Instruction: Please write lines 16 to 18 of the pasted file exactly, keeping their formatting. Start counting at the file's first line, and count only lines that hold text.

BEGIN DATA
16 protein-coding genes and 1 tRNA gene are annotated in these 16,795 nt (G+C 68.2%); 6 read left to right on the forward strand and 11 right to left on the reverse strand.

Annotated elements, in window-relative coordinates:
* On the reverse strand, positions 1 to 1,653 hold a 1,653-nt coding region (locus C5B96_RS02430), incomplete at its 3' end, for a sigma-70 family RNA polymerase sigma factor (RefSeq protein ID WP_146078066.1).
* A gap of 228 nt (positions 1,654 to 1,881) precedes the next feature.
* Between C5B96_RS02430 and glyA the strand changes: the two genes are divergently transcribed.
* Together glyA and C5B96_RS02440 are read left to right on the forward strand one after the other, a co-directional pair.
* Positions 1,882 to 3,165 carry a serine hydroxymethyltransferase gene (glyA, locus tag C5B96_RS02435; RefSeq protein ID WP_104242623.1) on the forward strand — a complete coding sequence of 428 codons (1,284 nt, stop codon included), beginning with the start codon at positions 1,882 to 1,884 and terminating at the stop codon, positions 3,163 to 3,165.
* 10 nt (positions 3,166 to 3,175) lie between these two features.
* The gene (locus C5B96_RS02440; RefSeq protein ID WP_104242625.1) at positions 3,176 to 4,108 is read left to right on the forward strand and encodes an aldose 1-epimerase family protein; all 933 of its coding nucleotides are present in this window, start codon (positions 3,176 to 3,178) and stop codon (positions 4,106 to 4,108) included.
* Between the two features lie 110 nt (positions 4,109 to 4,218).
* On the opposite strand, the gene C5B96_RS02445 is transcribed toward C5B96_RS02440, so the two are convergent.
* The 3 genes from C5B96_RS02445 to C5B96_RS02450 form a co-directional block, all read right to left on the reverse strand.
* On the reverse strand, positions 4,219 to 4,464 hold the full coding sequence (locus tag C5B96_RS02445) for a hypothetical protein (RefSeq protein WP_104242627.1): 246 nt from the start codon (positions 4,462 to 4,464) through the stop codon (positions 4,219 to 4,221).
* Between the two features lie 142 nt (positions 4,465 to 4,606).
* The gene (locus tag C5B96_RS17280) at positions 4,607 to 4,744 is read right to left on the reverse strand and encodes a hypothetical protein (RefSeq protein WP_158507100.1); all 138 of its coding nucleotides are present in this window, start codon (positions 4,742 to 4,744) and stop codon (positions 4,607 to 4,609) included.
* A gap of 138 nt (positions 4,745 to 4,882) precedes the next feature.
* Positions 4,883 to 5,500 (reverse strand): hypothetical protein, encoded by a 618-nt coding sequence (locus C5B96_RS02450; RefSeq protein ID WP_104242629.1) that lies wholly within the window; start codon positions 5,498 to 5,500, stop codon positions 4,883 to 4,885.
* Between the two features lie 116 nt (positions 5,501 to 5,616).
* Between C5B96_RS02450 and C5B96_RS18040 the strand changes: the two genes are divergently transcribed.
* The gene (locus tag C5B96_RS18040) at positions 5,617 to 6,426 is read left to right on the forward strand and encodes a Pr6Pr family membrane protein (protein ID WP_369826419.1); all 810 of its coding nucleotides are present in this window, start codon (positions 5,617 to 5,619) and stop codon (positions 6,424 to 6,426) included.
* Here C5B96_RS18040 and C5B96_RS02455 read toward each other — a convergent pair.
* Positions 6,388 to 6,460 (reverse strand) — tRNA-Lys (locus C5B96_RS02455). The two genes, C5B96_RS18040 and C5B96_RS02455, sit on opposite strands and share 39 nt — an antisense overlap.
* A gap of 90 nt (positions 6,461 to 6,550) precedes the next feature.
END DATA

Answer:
* A gap of 138 nt (positions 4,745 to 4,882) precedes the next feature.
* Positions 4,883 to 5,500 (reverse strand): hypothetical protein, encoded by a 618-nt coding sequence (locus C5B96_RS02450; RefSeq protein ID WP_104242629.1) that lies wholly within the window; start codon positions 5,498 to 5,500, stop codon positions 4,883 to 4,885.
* Between the two features lie 116 nt (positions 5,501 to 5,616).